All the First Readings—First, Alternate First, and Semicontinuous First—and all we get is some Psalm citations. And both bring us back to the Old Testament as a way of figuring out something about the Christian life.
With a freewill offering I will sacrifice to you;
I will give thanks to your name, O Lord, for it is good.
— Psalm 54:6
Verse 6 is quoted in Formula of Concord, Solid Declaration, Article 4: Good Works (SD 4.17) to describe—get this—people of the new covenant! Yes, Christians, it is worth going back to the Old Testament to learn how God wants us to live and worship.
Semi - Psalm 1
... but their delight is in the law of the Lord,
and on his law they meditate day and night.
— Psalm 1:2
Verse 2 comes up twice. First, it is quoted by Luther in the preface to The Large Catechism (LC Preface.10) as encouragement "to occupy one's self with God's Word" as the most helpful way to wrestle "against the devil, the world, the flesh, and all evil thoughts."
Verse 2 is also quoted in Formula of Concord, Solid Declaration, Article 6: Concerning the Third Use of the Law (SD 6.4) as a workaround in the issue of whether or not there is a third use of the Law. It's actually quite elegant:
To explain and settle this dispute definitively we unanimously believe, teach, and confess that, although Christians who believe faithfully have been truly converted to God, and have been justified are indeed freed and liberated from the curse of the law, they should daily practice the law of the Lord... For the law is a mirror that accurately depicts the will of God and what pleases him. It should always be held before the faithful and taught among them continuously and diligently.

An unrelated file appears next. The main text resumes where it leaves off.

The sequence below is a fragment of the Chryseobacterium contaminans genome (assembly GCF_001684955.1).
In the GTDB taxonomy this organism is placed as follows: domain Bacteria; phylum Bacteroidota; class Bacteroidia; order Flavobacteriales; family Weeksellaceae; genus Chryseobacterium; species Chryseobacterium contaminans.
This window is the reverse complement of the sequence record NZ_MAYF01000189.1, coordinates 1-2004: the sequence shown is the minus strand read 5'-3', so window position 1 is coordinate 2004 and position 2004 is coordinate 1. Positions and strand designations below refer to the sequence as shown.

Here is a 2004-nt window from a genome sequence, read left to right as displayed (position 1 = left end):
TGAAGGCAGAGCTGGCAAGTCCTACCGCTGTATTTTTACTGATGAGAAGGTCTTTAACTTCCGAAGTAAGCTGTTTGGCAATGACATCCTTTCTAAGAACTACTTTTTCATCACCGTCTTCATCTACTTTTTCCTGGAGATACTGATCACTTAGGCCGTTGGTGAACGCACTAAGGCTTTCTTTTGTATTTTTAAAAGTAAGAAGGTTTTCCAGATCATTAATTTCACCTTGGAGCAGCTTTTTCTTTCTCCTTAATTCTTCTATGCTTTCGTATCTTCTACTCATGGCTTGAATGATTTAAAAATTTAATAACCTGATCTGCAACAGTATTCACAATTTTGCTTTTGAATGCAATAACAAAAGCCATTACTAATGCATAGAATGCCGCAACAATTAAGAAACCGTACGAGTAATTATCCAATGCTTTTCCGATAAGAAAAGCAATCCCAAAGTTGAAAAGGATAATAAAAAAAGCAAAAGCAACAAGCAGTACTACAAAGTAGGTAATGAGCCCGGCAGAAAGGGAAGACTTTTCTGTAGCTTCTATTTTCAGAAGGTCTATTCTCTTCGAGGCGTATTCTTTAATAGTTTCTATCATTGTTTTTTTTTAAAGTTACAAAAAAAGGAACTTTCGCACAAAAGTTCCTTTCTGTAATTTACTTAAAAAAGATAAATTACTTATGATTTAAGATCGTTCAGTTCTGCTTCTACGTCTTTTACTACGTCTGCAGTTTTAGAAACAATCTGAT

— Formula of Concord, Solid Declaration, Article 6: The Third Use of the Law, Line 4
Modernity and Post-Modernity both have an unhealthy fixation on the new. If you, like me, live anywhere in the developed Western world, we have to get over it. But in a week when the new iPhone and iOS 12 was released and the new presidential alert system will be tested, it sure seems like we keep looking for the new rather than learning from the old. These citations from Psalms and how the Lutheran Reformers reflected on the past for their lives is a reminder even though God is doing a new thing, the old Law will not be destroyed but fulfilled.
This shift in focus from the new to reflection on the old can help us turn from ridiculous arguments over who will have power in the new kingdom to how we share our faith with those younger than us through what we do and what we say. Welcoming children, or anyone who the culture otherwise deems worthless, is about repentance. Those who call us into service call us to return to a life centered on God’s love for us shown in Jesus.